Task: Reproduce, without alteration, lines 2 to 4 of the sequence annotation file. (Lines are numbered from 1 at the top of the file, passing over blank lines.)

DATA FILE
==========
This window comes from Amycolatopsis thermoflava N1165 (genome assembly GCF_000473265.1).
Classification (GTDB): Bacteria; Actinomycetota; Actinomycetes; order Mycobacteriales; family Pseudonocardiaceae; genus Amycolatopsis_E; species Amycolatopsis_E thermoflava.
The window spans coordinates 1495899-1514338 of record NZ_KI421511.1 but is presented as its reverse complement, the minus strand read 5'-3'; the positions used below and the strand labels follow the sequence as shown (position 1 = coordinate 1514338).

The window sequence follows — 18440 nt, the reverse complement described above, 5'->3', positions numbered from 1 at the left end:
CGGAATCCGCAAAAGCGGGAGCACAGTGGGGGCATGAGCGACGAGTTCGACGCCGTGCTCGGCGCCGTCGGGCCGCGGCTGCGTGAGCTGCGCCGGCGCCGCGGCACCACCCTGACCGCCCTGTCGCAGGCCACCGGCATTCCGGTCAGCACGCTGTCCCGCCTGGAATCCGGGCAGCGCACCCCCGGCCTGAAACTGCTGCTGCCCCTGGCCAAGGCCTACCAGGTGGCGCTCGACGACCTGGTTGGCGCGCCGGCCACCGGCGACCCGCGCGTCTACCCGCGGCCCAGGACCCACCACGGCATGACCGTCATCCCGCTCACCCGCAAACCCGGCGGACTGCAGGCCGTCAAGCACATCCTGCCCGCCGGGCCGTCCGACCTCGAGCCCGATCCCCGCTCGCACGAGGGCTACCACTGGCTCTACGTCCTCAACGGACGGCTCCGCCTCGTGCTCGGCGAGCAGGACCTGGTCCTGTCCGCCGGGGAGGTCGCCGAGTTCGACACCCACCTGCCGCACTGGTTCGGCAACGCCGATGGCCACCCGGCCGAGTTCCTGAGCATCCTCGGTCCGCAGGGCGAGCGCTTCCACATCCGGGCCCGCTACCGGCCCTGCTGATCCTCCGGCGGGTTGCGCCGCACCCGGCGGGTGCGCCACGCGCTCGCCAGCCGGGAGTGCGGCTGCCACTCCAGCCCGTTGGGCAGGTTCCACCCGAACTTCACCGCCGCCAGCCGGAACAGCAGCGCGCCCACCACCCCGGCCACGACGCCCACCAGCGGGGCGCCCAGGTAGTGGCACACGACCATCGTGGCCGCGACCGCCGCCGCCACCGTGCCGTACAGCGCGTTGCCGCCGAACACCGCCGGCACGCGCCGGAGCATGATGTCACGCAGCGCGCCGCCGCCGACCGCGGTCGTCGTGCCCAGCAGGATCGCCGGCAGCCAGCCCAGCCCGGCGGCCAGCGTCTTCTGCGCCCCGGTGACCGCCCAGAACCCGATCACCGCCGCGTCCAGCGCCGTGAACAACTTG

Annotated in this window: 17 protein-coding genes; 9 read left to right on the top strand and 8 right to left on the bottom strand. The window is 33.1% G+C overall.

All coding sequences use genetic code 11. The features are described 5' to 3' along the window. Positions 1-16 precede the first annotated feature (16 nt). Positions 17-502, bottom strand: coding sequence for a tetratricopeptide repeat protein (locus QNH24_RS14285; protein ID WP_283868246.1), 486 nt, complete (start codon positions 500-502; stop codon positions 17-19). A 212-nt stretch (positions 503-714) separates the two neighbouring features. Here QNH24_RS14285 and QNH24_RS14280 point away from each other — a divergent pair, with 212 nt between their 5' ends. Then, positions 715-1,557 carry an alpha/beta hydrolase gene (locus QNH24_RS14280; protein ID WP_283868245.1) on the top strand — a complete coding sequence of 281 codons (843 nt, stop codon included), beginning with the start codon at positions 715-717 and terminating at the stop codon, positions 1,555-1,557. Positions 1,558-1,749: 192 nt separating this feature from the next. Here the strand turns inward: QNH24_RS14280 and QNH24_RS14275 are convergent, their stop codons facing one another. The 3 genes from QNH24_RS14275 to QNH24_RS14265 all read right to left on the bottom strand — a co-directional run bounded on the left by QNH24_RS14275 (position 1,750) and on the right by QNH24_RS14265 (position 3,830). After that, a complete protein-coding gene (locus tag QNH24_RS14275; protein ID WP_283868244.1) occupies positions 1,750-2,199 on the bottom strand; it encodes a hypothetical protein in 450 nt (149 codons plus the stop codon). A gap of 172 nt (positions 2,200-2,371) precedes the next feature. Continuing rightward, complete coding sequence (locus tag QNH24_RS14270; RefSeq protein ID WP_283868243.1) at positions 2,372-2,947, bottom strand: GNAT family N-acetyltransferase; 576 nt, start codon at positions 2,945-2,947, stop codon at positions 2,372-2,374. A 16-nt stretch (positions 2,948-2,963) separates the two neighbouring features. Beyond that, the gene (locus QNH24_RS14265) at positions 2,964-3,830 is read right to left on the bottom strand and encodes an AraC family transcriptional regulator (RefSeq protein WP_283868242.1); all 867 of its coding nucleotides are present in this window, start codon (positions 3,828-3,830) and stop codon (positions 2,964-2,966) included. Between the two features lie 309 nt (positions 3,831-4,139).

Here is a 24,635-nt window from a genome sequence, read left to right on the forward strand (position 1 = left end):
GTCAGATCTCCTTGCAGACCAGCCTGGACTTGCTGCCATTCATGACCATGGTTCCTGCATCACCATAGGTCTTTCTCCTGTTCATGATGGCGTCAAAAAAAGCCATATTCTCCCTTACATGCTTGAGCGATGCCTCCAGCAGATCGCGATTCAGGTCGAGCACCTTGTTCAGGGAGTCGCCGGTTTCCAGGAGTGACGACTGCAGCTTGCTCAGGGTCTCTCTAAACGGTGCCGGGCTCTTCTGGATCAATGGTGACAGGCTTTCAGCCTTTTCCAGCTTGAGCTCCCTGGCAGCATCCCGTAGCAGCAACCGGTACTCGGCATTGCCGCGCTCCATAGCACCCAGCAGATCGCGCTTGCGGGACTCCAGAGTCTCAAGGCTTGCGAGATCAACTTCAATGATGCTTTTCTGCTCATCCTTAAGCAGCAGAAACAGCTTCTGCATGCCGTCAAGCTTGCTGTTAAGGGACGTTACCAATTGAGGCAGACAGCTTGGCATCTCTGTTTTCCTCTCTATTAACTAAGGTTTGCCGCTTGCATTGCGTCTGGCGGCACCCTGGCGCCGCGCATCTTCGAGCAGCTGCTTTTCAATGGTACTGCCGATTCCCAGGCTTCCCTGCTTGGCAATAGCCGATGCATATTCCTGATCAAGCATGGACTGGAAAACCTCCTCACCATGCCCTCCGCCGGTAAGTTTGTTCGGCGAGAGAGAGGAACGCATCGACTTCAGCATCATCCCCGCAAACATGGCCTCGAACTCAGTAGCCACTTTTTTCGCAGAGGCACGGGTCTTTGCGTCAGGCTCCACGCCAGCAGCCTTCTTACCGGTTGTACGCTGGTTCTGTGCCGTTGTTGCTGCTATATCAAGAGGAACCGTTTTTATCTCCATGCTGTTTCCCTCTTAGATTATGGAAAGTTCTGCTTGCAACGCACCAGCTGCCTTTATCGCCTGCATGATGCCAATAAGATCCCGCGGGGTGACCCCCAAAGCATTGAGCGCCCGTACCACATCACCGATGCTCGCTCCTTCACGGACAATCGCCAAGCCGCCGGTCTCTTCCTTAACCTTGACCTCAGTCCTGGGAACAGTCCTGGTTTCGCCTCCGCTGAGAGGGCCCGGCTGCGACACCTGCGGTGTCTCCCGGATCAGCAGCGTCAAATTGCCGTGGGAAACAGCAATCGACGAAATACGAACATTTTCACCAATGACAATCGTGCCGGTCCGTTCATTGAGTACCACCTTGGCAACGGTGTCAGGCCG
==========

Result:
Classification (GTDB): Bacteria; Actinomycetota; Actinomycetes; order Mycobacteriales; family Pseudonocardiaceae; genus Amycolatopsis_E; species Amycolatopsis_E thermoflava.
The window spans coordinates 1495899-1514338 of record NZ_KI421511.1 but is presented as its reverse complement, the minus strand read 5'-3'; the positions used below and the strand labels follow the sequence as shown (position 1 = coordinate 1514338).

The window sequence follows — 18440 nt, the reverse complement described above, 5'->3', positions numbered from 1 at the left end: